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Airbnb fought the rental tax rules in Italy, and the rules won

Italy's tax regime for short-term rental platforms has been in force since 2017, but the European Union may finally be catching up. It announced new rules earlier this month aimed at curbing tax avoidance.

LUXEMBOURG (CN) — The European Union’s highest court ruled Thursday in favor of Italy, which requires Airbnb to collect a rental income tax and share information with tax officials. 

Italy, a country that receives more than 65 million tourists each year, already charges a tourism tax to help maintain public infrastructure. The tax is typically levied per person per day and is collected by hotels. While private property owners are supposed to disclose short-term rental income on their taxes, most do not. 

Indeed the southern European country has seen a decrease in tax collection as the San Francisco-based Airbnb has grown in popularity, with tourists increasingly booking accommodation by way of the home-sharing app.

To crack down on those dodging taxed in the rental market, lawmakers in Rome in 2017 passed legislation requiring Airbnb to collect a 21% flat-rate tax — in Italian, a cedolare secco or dry coupon — on all short-term rentals. The legislation also requires the company to report the financial details of all rental transactions to the Italian tax authorities. 

Airbnb sued, saying it is protected by the EU's guarantee that companies can freely provide services in any of the 27 member states.

Italy's Council of State, which has jurisdiction over the country’s administrative authorities, referred the dispute to Luxembourg where it prevailed Thursday.

“The need to ensure the effective collection of tax constitutes an overriding reason in the public interest capable of justifying a restriction on the freedom to provide service,” the ruling states.

In one concession to the house-sharing platform, the Second Chamber of the European Court of Justice also determined that Italy's requirement for the appointment of a tax representative would create an undue burden on companies like Airbnb.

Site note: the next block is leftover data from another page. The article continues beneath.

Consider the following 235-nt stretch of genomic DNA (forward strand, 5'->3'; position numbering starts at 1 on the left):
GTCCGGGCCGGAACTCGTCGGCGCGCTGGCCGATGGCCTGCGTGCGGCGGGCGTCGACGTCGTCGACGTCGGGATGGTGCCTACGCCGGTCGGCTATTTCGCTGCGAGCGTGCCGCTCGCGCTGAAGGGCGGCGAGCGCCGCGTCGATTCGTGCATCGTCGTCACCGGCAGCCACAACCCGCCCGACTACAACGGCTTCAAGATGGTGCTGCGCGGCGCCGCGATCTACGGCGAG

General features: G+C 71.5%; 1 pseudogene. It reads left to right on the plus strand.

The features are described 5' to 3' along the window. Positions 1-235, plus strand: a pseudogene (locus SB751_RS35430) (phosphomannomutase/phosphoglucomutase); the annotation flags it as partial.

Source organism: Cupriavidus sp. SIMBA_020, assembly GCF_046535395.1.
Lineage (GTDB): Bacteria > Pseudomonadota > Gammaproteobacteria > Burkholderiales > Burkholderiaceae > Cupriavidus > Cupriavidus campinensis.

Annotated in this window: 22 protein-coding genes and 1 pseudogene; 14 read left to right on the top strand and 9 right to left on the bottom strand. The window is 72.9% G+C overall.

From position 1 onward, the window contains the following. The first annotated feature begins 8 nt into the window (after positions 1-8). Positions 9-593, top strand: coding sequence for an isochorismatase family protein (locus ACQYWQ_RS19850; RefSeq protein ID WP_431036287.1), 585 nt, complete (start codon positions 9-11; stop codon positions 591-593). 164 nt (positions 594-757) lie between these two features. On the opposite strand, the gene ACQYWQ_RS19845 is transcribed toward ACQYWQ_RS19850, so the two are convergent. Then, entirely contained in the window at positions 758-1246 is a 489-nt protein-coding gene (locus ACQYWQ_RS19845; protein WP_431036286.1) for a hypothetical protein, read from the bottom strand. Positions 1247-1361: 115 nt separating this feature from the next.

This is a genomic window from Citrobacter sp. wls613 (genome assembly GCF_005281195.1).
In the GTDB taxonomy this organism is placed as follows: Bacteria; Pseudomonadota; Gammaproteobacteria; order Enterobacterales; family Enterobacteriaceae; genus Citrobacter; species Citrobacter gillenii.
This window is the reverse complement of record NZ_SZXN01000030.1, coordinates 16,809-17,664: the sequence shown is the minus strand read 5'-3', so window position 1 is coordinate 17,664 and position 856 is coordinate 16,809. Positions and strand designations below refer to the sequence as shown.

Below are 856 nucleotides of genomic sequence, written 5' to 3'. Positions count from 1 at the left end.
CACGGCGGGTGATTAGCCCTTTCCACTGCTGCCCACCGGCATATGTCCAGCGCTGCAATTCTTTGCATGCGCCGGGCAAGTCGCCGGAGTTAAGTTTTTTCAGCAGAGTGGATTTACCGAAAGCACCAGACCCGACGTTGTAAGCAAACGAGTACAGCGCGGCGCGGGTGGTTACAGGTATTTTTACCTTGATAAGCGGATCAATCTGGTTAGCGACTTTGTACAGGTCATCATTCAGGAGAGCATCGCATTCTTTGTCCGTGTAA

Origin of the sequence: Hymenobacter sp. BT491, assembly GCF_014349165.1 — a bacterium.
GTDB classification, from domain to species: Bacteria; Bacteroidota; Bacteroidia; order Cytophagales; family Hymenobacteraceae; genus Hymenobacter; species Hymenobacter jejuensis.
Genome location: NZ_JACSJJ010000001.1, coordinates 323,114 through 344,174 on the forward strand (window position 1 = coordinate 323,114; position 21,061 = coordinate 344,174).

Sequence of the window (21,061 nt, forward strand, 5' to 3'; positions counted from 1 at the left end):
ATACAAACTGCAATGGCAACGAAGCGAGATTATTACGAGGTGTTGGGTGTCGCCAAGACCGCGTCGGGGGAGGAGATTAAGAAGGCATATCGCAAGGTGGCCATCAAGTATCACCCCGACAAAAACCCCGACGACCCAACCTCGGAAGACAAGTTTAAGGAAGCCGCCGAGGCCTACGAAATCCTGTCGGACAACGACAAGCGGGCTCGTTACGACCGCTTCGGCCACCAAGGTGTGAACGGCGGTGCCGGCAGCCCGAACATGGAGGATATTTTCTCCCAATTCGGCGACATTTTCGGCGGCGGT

Thursday's opinion, issued on the last day before the court closes for its Christmas holiday, echoes a July recommendation from a court adviser. Advocate General Maciej Szpunar concluded that EU rules broadly allow countries to require companies to withhold taxes. 

"The withholding of tax (or a tax deduction) at source is a universally used tax measure of a technical nature which not only makes it possible to ensure the effective collection of tax, but also constitutes a measure enabling increased simplification and legal certainty for taxpayers," the Polish judge wrote in his nonbinding opinion (parentheses in original).

Three years earlier, the court found that Airbnb is an information service, not a real estate company, and thus exempt from licensing rules for real estate agents. The Court of Justice has mostly sided with countries trying to regulate the platform. In 2020, the court found that affordable-housing interests justify limits in Paris on short-term rentals.

Last month, the European Commission presented proposed new rules for short-term rentals across Europe. The new regulations would create streamlined registration procedures in an effort to make operators more trackable and increase transparency. The company welcomed the new proposal. 

Some 4 million people rent locations on Airbnb, according to the company, with 1 billion guests staying in properties every year. One million of those listings are in the European Union. 

“Airbnb is a good partner on tax and we are already supporting the correct payment of Host income tax by implementing the EU’s common tax reporting framework,” the company said in an email Thursday, noting that it awaits the final ruling from the Italian court.

The case will now head back to Italy, where Italian judges will implement the Court of Justice decision. 

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